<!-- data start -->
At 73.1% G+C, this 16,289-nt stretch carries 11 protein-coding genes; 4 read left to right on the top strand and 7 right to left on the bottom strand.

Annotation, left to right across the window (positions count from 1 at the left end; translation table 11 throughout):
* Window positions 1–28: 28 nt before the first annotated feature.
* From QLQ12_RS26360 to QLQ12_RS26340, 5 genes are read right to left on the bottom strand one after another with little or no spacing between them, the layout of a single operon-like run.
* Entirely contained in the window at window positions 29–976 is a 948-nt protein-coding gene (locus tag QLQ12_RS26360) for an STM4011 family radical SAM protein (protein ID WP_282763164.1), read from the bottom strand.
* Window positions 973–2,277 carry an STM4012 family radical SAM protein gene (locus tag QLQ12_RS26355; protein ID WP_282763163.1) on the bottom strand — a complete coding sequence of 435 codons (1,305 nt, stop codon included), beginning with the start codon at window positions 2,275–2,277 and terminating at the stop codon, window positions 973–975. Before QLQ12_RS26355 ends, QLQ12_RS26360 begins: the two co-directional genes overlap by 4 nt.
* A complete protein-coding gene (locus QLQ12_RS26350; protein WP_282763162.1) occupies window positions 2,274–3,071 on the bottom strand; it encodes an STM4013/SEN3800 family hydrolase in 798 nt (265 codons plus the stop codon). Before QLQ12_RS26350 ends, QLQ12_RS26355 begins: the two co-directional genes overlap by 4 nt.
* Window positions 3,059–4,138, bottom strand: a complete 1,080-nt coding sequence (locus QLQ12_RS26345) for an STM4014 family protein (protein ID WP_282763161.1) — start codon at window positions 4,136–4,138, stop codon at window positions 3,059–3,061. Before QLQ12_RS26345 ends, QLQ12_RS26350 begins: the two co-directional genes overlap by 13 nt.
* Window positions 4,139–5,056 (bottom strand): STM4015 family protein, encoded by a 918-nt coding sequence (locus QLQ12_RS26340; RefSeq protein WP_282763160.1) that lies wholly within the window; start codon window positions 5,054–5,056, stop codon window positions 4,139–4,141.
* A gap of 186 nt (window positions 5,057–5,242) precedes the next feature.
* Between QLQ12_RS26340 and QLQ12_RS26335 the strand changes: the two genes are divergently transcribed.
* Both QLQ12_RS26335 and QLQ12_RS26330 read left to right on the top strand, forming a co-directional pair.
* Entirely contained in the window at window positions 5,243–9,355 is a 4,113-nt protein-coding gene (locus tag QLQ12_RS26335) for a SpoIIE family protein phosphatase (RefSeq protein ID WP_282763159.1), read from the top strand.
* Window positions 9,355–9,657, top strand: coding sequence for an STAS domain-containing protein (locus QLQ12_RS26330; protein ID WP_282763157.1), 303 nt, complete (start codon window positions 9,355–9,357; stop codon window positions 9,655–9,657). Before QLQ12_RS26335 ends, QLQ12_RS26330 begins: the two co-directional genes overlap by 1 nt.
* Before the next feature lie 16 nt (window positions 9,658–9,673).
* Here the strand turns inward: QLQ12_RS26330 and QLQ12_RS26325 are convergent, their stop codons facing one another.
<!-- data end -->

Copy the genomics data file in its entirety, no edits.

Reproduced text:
At 73.1% G+C, this 16,289-nt stretch carries 11 protein-coding genes; 4 read left to right on the top strand and 7 right to left on the bottom strand.

Annotation, left to right across the window (positions count from 1 at the left end; translation table 11 throughout):
* Window positions 1–28: 28 nt before the first annotated feature.
* From QLQ12_RS26360 to QLQ12_RS26340, 5 genes are read right to left on the bottom strand one after another with little or no spacing between them, the layout of a single operon-like run.
* Entirely contained in the window at window positions 29–976 is a 948-nt protein-coding gene (locus tag QLQ12_RS26360) for an STM4011 family radical SAM protein (protein ID WP_282763164.1), read from the bottom strand.
* Window positions 973–2,277 carry an STM4012 family radical SAM protein gene (locus tag QLQ12_RS26355; protein ID WP_282763163.1) on the bottom strand — a complete coding sequence of 435 codons (1,305 nt, stop codon included), beginning with the start codon at window positions 2,275–2,277 and terminating at the stop codon, window positions 973–975. Before QLQ12_RS26355 ends, QLQ12_RS26360 begins: the two co-directional genes overlap by 4 nt.
* A complete protein-coding gene (locus QLQ12_RS26350; protein WP_282763162.1) occupies window positions 2,274–3,071 on the bottom strand; it encodes an STM4013/SEN3800 family hydrolase in 798 nt (265 codons plus the stop codon). Before QLQ12_RS26350 ends, QLQ12_RS26355 begins: the two co-directional genes overlap by 4 nt.
* Window positions 3,059–4,138, bottom strand: a complete 1,080-nt coding sequence (locus QLQ12_RS26345) for an STM4014 family protein (protein ID WP_282763161.1) — start codon at window positions 4,136–4,138, stop codon at window positions 3,059–3,061. Before QLQ12_RS26345 ends, QLQ12_RS26350 begins: the two co-directional genes overlap by 13 nt.
* Window positions 4,139–5,056 (bottom strand): STM4015 family protein, encoded by a 918-nt coding sequence (locus QLQ12_RS26340; RefSeq protein WP_282763160.1) that lies wholly within the window; start codon window positions 5,054–5,056, stop codon window positions 4,139–4,141.
* A gap of 186 nt (window positions 5,057–5,242) precedes the next feature.
* Between QLQ12_RS26340 and QLQ12_RS26335 the strand changes: the two genes are divergently transcribed.
* Both QLQ12_RS26335 and QLQ12_RS26330 read left to right on the top strand, forming a co-directional pair.
* Entirely contained in the window at window positions 5,243–9,355 is a 4,113-nt protein-coding gene (locus tag QLQ12_RS26335) for a SpoIIE family protein phosphatase (RefSeq protein ID WP_282763159.1), read from the top strand.
* Window positions 9,355–9,657, top strand: coding sequence for an STAS domain-containing protein (locus QLQ12_RS26330; protein ID WP_282763157.1), 303 nt, complete (start codon window positions 9,355–9,357; stop codon window positions 9,655–9,657). Before QLQ12_RS26335 ends, QLQ12_RS26330 begins: the two co-directional genes overlap by 1 nt.
* Before the next feature lie 16 nt (window positions 9,658–9,673).
* Here the strand turns inward: QLQ12_RS26330 and QLQ12_RS26325 are convergent, their stop codons facing one another.